Crucial here is that these measures to curb illegal immigration are presided over by Naga civil society organisations, not by the government (which instead is decried for its inability to prevent illegal immigration). As such, it can be read as a Naga citizens-initiative (in-the-making) of the recently conducted, contentious, and government-led National Register of Citizenship (NRC) exercise in neighbouring Assam that aimed at identifying and evicting non-Indian nationals. Not a few Naga voices now desire for a similar exercise to be conducted in order to restore ethnic exclusivity, wholeness and ‘purity’ in Nagaland. Towards the same end, however, Nagas expressed apprehension and protested against the also recently passed Citizenship Amendment Act (CAA) that offers the grant of Indian citizenship to non-Muslim minorities from Bangladesh, Pakistan and Afghanistan, and which, it is feared, may give some of the currently, non-Muslim illegal migrants, or future arrivals, the opportunity to invoke the language of legality to claim permanent residence in Nagaland, and so possibly pose a challenge to the Naga ethnic identity. In response to such concerns, however, the Central Government, has exempted, at least so for time being, Nagaland and neighbouring highland states from the CAA.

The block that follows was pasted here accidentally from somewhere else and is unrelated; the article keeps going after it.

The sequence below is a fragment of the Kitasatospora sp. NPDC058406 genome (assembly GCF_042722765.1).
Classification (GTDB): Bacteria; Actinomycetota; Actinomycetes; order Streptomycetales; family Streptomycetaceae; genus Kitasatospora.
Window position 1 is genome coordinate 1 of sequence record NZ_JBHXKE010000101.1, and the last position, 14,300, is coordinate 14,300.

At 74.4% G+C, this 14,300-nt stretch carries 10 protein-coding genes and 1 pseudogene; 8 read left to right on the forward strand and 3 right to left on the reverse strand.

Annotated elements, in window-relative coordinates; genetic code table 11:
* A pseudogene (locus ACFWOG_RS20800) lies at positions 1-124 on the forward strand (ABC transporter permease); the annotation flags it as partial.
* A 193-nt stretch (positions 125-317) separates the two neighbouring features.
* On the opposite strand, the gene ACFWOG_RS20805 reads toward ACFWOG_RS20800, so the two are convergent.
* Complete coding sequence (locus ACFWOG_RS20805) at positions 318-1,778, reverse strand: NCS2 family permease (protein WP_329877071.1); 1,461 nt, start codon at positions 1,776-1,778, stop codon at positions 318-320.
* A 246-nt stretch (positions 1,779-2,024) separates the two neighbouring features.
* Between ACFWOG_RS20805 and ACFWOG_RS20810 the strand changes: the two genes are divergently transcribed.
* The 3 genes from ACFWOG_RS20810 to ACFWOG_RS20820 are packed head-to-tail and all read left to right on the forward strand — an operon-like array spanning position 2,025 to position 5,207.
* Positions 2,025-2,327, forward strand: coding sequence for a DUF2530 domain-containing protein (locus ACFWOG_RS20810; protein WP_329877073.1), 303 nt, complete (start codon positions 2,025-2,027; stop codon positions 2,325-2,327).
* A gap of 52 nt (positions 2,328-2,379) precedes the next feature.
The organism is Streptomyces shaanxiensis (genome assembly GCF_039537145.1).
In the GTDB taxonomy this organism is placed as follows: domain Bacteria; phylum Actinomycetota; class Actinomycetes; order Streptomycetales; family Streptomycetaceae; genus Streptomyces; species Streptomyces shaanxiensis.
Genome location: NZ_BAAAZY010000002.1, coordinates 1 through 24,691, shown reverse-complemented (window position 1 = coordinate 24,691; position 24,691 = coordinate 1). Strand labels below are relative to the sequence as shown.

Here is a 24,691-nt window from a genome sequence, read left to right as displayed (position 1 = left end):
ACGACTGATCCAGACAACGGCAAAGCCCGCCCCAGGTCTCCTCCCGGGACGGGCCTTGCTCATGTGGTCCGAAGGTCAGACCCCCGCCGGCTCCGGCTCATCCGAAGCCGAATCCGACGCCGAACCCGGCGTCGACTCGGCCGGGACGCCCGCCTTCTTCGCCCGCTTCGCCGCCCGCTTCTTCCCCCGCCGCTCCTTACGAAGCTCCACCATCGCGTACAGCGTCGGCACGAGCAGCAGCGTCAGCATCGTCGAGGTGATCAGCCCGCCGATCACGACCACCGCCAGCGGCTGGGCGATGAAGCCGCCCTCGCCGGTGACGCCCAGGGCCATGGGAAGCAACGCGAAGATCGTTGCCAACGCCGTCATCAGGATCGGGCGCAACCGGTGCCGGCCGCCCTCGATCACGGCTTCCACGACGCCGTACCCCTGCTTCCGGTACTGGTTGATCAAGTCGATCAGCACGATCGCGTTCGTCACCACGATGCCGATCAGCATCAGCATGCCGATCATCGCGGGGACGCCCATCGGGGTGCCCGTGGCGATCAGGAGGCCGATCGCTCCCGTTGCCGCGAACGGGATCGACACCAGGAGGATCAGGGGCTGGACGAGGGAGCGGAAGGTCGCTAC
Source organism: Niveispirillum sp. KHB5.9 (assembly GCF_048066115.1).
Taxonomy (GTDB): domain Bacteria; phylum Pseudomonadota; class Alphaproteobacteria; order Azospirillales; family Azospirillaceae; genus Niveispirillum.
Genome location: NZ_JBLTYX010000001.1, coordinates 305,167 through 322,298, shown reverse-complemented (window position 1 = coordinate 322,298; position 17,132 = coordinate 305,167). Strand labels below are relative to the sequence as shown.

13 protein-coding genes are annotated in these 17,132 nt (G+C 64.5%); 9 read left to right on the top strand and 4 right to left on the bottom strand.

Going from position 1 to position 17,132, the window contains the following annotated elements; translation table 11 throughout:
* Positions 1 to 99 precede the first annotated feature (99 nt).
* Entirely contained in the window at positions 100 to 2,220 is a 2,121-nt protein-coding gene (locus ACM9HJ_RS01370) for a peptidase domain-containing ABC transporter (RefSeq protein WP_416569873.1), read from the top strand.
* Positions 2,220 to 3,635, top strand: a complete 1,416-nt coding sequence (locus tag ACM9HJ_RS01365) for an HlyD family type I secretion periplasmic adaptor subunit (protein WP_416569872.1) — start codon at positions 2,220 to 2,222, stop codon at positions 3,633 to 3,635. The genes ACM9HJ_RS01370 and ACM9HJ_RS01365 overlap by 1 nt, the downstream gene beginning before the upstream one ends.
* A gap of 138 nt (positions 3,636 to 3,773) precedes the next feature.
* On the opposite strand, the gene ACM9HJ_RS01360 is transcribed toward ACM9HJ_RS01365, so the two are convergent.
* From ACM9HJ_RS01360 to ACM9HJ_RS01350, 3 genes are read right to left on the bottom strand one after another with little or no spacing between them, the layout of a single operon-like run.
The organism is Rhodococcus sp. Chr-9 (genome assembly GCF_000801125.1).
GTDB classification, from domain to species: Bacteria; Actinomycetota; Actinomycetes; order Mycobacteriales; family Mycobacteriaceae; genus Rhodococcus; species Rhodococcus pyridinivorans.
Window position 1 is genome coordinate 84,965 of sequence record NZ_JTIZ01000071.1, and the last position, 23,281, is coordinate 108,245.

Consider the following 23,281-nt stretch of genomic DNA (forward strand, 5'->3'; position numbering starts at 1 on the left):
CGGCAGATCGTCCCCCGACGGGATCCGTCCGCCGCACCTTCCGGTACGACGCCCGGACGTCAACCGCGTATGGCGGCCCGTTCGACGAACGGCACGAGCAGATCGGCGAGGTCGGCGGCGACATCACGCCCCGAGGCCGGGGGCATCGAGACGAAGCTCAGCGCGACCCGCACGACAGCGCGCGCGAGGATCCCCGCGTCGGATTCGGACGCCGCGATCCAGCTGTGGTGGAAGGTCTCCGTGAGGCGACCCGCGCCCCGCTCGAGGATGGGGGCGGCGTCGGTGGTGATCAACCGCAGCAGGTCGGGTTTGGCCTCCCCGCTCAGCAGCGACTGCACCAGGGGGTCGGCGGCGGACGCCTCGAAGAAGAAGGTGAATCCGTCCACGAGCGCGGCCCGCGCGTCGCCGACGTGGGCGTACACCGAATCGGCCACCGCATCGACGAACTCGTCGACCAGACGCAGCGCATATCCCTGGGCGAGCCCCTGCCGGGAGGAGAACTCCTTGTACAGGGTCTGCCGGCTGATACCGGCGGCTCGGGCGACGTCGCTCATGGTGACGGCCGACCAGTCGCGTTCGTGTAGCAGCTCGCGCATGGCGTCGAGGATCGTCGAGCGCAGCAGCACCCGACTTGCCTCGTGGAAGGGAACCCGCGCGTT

For all the existential passions this pro-Naga discourse of ethnic control unleashes, it nevertheless exists at odds – and this is where major complications lie – with the observation that illegal Bangladeshi immigrants have progressively turned into the figurative oil that runs Dimapur’s growing economy.
How to cite this blog post (Harvard style)
Wouters, J. (2020). Immigrant Labourers, Variegated Citizenship and Ethnic Anxiety in Urban Nagaland. Available at: https://www.law.ox.ac.uk/research-subject-groups/centre-criminology/centreborder-criminologies/blog/2020/02/immigrant-labourers (Accessed [date])